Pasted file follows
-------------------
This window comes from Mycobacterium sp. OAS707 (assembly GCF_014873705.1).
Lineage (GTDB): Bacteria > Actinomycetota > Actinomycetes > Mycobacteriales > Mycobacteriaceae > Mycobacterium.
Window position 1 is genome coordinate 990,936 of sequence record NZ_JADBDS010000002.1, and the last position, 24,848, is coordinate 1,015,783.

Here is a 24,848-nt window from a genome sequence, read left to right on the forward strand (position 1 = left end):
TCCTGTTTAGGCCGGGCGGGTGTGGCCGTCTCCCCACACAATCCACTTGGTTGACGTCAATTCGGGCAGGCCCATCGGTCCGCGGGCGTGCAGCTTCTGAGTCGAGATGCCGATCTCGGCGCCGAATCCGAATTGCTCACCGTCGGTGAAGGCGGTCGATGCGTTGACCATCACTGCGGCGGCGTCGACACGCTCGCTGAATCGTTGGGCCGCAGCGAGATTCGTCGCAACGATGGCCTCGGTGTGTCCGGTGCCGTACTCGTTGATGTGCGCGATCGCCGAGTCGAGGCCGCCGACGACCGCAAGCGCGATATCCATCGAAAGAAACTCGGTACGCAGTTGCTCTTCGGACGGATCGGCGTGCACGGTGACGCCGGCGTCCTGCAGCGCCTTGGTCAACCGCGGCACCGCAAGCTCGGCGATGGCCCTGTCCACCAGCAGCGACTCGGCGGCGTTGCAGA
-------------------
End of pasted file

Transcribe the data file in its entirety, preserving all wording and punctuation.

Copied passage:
This window comes from Mycobacterium sp. OAS707 (assembly GCF_014873705.1).
Lineage (GTDB): Bacteria > Actinomycetota > Actinomycetes > Mycobacteriales > Mycobacteriaceae > Mycobacterium.
Window position 1 is genome coordinate 990,936 of sequence record NZ_JADBDS010000002.1, and the last position, 24,848, is coordinate 1,015,783.

Here is a 24,848-nt window from a genome sequence, read left to right on the forward strand (position 1 = left end):
TCCTGTTTAGGCCGGGCGGGTGTGGCCGTCTCCCCACACAATCCACTTGGTTGACGTCAATTCGGGCAGGCCCATCGGTCCGCGGGCGTGCAGCTTCTGAGTCGAGATGCCGATCTCGGCGCCGAATCCGAATTGCTCACCGTCGGTGAAGGCGGTCGATGCGTTGACCATCACTGCGGCGGCGTCGACACGCTCGCTGAATCGTTGGGCCGCAGCGAGATTCGTCGCAACGATGGCCTCGGTGTGTCCGGTGCCGTACTCGTTGATGTGCGCGATCGCCGAGTCGAGGCCGCCGACGACCGCAAGCGCGATATCCATCGAAAGAAACTCGGTACGCAGTTGCTCTTCGGACGGATCGGCGTGCACGGTGACGCCGGCGTCCTGCAGCGCCTTGGTCAACCGCGGCACCGCAAGCTCGGCGATGGCCCTGTCCACCAGCAGCGACTCGGCGGCGTTGCAGA